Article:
What unfolded over the next year and a half made the worst fears harboured by Modi’s detractors seem like dream sequences out of a Bollywood romantic comedy in comparison. There was incident after incident of hate crime, mob violence and intolerance while ministers, member of parliament and top leaders in the PM’s party routinely gave inflammatory speeches targeting religious minorities and asking anyone who dissented to “go to Pakistan”. Clearly visa issuance officers are working overtime under these guys (as if an ever travelling PM wasn’t enough). All this while, the PM himself was too busy to notice – as he visited numerous foreign countries, flubbed names of some of those countries (is it Bhutan or Shillong or Nepal? I can never tell!), took selfies, made sexist remarks towards Bangladeshi PM Sheikh Hasina, looked utterly confused at a Chinese museum, took a few more selfies, mis-quoted Star Wars to Wolverine, pushed Mark Zuckerburg out of the way and of course, took some more selfies (can never get enough of those!). So it’s understandable, of course, that he would forget to even comment on, let alone check, the growing hatred and intolerance within his own ranks.
Finally, things came to a head when atheist scholar Dr. MM Kalburgi was murdered by the Hindu right wing outfits and his murder was soon followed by the murder of Mohammad Akhlaq by a crazed mob over rumours of eating and stocking beef (it is illegal in some parts of India to eat beef since the cow is of religious importance to Hindus) in Dadri, a village about 50 KMs from New Delhi. It was later found that the mob was carefully organized by some right wing elements and the “beef” found in Ikhlaq’s home was actually mutton. The incident became the straw that broke the camel’s back. It shook the entire nation to its core and while people were still coming to terms with it, three more similar mob killings happened in different parts of India. In all cases, the people killed were Muslims and the reason for killing was alleged beef eating or cow slaughter. Most shockingly, all allegations were later found to be false! But, surprisingly the PM was still mute – a term that ironically, he had unfailingly and unabashedly used for his predecessor, Dr. Manmohan Singh during the election campaign.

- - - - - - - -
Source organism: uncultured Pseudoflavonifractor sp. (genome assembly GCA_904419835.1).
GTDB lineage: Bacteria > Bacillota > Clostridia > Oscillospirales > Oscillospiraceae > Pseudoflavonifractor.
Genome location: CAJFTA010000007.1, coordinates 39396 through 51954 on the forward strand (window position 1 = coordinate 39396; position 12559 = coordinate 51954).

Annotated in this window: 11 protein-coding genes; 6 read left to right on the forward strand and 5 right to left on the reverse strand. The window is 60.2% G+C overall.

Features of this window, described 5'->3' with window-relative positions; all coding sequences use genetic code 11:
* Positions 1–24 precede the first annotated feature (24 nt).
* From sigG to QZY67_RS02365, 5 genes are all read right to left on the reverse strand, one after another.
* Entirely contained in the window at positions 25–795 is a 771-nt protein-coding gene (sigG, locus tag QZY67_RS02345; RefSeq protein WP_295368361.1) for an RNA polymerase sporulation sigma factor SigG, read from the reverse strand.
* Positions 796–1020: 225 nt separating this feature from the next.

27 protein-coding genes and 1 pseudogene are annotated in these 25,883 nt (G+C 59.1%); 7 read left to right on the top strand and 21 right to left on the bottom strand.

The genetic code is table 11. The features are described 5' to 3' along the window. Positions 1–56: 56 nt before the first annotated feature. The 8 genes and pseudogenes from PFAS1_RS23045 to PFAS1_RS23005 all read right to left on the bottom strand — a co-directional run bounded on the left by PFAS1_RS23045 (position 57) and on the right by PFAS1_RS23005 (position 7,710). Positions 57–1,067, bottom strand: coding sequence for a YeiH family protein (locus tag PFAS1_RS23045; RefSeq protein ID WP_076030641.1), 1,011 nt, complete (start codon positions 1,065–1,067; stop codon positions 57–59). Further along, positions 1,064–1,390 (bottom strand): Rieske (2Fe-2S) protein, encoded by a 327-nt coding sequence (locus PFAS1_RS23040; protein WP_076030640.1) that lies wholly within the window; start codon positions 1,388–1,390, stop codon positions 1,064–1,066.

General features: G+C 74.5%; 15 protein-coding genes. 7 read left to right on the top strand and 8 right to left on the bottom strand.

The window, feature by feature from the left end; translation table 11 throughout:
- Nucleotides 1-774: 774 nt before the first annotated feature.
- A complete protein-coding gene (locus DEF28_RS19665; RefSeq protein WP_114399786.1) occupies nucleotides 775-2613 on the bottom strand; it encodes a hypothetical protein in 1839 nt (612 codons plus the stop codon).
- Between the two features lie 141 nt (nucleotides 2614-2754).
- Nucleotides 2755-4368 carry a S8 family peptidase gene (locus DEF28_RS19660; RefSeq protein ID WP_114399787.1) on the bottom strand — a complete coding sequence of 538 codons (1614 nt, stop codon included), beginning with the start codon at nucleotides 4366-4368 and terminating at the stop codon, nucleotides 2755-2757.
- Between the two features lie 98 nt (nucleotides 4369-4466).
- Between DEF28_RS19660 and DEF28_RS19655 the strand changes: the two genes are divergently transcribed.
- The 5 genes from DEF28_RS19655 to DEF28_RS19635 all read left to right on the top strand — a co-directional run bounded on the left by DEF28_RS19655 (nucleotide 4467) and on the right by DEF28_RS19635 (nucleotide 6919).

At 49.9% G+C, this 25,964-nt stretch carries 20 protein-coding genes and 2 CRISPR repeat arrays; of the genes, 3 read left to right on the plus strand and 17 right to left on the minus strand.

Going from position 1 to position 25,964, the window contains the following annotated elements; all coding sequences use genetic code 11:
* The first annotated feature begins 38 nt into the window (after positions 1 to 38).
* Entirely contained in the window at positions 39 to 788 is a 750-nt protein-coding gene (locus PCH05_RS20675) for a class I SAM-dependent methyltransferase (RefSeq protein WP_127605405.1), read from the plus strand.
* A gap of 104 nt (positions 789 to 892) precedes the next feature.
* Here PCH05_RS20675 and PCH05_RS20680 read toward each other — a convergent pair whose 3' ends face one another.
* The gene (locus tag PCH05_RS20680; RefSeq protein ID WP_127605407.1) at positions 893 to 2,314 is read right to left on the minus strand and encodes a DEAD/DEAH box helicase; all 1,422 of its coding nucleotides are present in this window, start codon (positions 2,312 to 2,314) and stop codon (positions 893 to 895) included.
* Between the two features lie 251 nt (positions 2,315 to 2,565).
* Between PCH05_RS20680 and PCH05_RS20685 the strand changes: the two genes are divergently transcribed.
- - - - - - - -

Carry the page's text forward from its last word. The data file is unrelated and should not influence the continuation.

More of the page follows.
So why is Narendra Modi so quiet on these issues? He certainly can use his booming voice to shout rhetoric during election campaigns. Something he has repeated often in state election campaigns for BJP, even after becoming the PM. In fact, it seems that he is at his best when making tall claims and false promises. Like bringing back all black money stashed overseas and crediting accounts of all Indians by Rs. 1.5 Million. Something, that if you saw the pair of shoes I wear, would know didn’t happen – even though it’s what Modi promised to do if he became PM. So perhaps it’s because of such failures to deliver on promises that people who voted for BJP in the general elections are already turning away and choosing other parties in state elections. The crushing defeats of the BJP in Delhi and Bihar elections bear testimony. If that wasn’t enough, the cup of woes for Modi and BJP is now brimming with a nation wide dissent campaign by artists, film makers, historians and army veterans, who are returning their national awards as a show of protest to the growing intolerance. And yet, SURPRISE! Modi still refuses to address these issues. Is it because he just doesn’t notice? Is it because no one has asked him for his opinion? Or is it because he is merely a remote controlled PM, managed and instructed by the RSS to avoid making any comments on the hate and intolerance that threatens to burn the very fabric which the diverse and multi cultural India has been woven with?
Only Modi can answer these questions. That is, if he can find his voice.